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Variations in Climatic Regimes of Texas: An Assessment of Wet Seasons, Climatic Cycles, and Extreme Precipitation Events
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Quantification of changing climatic regimes is essential for managing regional water resources systems. Climatic variations have resulted in intensified wet periods and frequent extreme precipitation events in the state of Texas. Our first research objective is to evaluate the total number of different degrees of wet periods and extreme precipitation events during four seasons in the last four decades: (i) Winter Season: December to February, (ii) Spring Season: March to May, (iii) Summer Season: June to August, and (iv) Autumn Season: September to November. A 3–month time–scale Standardized Precipitation Index (SPI) is employed to obtain the hydrometeorological trends for regional wet periods. One–day extreme precipitation events of the order of respective SPI threshold recurrence intervals are extracted using an appropriately fitted probability distribution. Further, much of the literature evaluates the impact of the varying state of global–scale climatic cycles on the intensified regional hydrometeorologic cycle of Texas. Therefore, in our second research objective we aim to quantify the impact of five major Atlantic and Pacific Ocean based Climatic Cycles: (i) Atlantic Multidecadal Oscillation (AMO), (ii) North Atlantic Oscillation (NAO), (iii) Pacific Decadal Oscillation (PDO), (iv) Pacific North American Pattern (PNA), and (v) Southern Oscillation Index (SOI), on annual precipitation extremes in Texas, using a unique weighted correlation approach incorporating Leave–One–Out–Test (LOOT). The Cold and Warm Desert/Semi–Arid climate regions are found to be influenced by the NAO, whereas extreme precipitation regimes in the Humid Sub–Tropical climate region are affected by the variations in the AMO. Our third research objective is to determine the sensitivity of annual precipitation extremes with changing states of both warm and cold phases of the most correlated climatic cycles. Sensitivity analyses showcase that extreme precipitation events in both Cold and Warm Desert/Semi–Arid climate regions are not sensitive to the NAO, however, in the case of Humid Sub–Tropical climate region, the AMO drives the temporal variability of annual precipitation extremes. Results of this study coupled with reliable long–term forecasts of climatic cycles will help prepare regional water boards for scenarios of excess precipitation and extreme hydrometeorologic events in a changing climate.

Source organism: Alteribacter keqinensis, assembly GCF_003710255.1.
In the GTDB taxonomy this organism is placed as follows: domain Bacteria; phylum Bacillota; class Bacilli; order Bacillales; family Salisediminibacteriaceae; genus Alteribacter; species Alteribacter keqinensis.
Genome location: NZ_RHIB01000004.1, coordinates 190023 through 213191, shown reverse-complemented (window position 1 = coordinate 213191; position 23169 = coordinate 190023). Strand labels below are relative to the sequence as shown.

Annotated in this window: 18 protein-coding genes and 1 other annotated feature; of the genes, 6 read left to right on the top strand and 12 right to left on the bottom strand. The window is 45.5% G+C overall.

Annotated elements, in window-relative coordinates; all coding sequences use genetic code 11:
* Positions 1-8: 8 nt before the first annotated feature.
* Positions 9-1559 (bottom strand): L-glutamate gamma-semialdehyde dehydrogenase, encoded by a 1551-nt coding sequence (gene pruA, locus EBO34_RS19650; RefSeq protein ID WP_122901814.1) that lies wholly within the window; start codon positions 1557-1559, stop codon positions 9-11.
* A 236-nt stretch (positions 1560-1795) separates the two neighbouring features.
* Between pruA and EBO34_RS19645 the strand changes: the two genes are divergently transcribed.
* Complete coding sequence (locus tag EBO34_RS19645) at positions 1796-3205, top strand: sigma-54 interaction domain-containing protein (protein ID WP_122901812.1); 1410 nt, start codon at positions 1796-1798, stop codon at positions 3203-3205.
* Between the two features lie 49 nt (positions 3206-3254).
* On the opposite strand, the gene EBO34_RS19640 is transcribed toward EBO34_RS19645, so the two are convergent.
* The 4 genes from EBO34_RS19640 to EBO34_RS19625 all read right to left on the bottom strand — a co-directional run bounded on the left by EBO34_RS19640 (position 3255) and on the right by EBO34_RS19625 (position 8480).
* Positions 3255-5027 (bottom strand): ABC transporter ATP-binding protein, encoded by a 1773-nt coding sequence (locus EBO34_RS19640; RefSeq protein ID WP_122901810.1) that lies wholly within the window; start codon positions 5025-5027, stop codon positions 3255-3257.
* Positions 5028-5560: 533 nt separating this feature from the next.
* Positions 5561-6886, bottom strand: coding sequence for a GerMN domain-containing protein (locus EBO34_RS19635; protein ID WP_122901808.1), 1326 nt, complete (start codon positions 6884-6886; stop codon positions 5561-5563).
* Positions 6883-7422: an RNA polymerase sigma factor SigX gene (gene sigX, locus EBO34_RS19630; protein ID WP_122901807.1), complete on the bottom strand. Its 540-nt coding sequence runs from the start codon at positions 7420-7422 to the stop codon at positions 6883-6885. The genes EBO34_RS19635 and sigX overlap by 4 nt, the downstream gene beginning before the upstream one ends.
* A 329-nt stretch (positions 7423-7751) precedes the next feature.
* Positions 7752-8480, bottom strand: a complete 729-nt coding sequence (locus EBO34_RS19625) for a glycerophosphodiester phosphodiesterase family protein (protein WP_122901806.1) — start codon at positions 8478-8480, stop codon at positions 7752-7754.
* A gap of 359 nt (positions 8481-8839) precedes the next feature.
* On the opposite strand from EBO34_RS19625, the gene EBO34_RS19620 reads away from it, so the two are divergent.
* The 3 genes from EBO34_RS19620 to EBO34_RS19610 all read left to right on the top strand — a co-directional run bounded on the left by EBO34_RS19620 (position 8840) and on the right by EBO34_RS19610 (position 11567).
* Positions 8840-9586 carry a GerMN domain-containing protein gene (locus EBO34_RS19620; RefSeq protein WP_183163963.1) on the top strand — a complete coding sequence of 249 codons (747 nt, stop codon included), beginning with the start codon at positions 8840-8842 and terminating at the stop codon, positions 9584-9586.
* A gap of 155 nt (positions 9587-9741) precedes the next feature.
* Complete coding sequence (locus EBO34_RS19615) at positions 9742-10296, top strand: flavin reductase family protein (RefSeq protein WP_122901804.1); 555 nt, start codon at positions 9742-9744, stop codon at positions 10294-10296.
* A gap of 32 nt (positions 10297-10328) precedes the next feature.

Standardized Precipitation Index
Extreme Precipitation Events
Bhatia, Nikhil (2017). Variations in Climatic Regimes of Texas: An Assessment of Wet Seasons, Climatic Cycles, and Extreme Precipitation Events. Master's thesis, Texas A & M University. Available electronically from
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